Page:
New Brookland Tavern is as different on Saturday nights and Sunday mornings as, well, night and day.
Once a month, the gritty West Columbia venue known for its metal and punk bands transforms from a Saturday night house of rock to a Sunday morning house of worship.
With ears still ringing from late-night jams, late-morning brunch-goers pass by the open bar door while, inside, a few dozen people ranging from kids to senior citizens sip coffee and play pool before gathering in front of the band stage for worship singing, prayer and preaching.
When people hear about having church in a bar, “Everybody just goes, ‘What?’” said Jody Ratcliffe, pastor of the 2-year-old Church at West Vista. “And then they think and go, ‘Wait a minute, that’s really cool. … Our model meets the needs of folks who have ever been hurt in the past and they just don’t want to go to church ever again.”
At a time when traditional Protestant churches are losing thousands of members each year and dozens of them are closing their doors across South Carolina, some churches like West Vista are meeting in unconventional places and taking new tacks to continue their age-old mission: to reach people with the Christian gospel.
Come to Jesus — in a tavern
Ratcliffe had been a Southern Baptist preacher who sensed a desperate need for change in the church he led. But by the time he drew up his ideas for what he’d like to see change, Ratcliffe realized he was dreaming of a whole new church.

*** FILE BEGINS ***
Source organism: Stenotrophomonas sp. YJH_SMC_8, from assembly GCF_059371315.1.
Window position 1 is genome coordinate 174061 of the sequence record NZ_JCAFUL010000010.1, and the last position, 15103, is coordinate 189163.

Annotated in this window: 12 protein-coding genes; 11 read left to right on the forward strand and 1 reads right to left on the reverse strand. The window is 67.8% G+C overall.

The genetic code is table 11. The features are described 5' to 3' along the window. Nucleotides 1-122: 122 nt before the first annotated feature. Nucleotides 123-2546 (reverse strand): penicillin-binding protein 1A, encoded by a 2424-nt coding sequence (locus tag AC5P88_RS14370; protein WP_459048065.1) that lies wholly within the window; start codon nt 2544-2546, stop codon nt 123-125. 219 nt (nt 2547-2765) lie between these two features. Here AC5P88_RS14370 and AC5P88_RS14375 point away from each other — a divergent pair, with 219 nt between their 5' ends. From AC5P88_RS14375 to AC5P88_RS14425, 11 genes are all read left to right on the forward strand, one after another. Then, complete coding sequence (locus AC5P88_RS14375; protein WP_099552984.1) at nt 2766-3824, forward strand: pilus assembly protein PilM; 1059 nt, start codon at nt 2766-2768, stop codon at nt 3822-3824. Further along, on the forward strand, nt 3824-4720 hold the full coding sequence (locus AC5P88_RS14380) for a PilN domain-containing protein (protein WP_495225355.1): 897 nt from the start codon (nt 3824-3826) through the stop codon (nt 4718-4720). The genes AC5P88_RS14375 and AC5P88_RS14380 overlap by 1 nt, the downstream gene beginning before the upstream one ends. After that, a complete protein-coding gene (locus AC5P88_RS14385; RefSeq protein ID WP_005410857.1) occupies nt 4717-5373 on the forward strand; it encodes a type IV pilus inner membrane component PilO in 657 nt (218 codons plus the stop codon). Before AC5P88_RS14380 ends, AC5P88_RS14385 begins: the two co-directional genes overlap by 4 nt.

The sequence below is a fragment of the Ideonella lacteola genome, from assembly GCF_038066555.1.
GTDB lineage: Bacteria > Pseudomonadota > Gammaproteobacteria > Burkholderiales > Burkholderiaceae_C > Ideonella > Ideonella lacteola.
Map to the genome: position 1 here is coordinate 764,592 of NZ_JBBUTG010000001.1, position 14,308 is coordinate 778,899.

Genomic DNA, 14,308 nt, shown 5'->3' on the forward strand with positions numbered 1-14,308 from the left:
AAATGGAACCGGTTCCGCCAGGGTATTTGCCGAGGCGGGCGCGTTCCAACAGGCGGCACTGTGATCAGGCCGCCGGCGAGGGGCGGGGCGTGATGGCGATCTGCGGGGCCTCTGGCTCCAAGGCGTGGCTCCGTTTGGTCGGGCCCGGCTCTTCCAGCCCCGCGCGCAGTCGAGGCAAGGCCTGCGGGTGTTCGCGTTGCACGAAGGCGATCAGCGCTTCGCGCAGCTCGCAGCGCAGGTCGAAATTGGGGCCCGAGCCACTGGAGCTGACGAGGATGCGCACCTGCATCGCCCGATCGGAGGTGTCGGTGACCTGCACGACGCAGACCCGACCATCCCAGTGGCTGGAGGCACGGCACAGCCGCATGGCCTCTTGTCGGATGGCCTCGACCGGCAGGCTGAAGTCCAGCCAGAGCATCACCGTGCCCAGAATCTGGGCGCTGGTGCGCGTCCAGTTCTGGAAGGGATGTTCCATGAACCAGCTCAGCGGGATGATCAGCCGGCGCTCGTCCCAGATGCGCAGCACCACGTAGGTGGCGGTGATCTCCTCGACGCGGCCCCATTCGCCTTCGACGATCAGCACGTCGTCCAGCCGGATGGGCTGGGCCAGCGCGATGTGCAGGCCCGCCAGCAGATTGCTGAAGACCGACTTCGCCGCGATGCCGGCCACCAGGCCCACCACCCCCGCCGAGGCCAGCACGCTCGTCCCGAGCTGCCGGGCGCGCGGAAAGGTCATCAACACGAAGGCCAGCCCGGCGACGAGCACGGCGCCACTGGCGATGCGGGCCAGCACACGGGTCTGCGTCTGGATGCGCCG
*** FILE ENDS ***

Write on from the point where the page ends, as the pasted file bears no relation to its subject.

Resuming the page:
“The traditional church has the mentality that everyone knows we’re here, and if we just open our doors, people will come if they want,” he said. “Millennials don’t value legacy. … A lot of our older churches, they’ve been relying on legacy for decades.”
Once a month, the church meets at West Columbia’s New Brookland Tavern to worship together. The rest of the month, members meet in smaller groups in several homes across Columbia and Lexington County.
When it’s in house-church mode, a dozen or so West Vista congregants share a meal together at someone’s home and study and discuss Bible-based teaching and life application.
When it’s in bar-church mode, several dozen members gather at New Brookland and sing along with a small band, hear Ratcliffe preach a message and spend time mingling in the bar.
The house/bar church is a place “for people who have had negative religious experiences who are looking for a place to search and explore and doubt,” Ratcliffe said.
“No one gets lost in the crowd, and during the week, we’re able to keep up with one another as needs arise,” Ratcliffe said. “There’s room for lots of different sizes of churches and kinds of churches. There’s room for everybody.”
Since it began meeting once a month at New Brookland this spring, the church hasn’t yet seen much of a bump in attendance from people walking in off the street, Ratcliffe said. Its growth model continues to rely on building relationships with people the members already have connections with — friends, neighbors, coworkers, family members.
“What we fail to realize sometimes is that God has placed us where he wants us already,” Ratcliffe said. “There’s a lot of people in our circles that don’t know who Jesus is and don’t attend church. … We tend to overlook these folks, maybe, and go after the masses.”
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Source: the State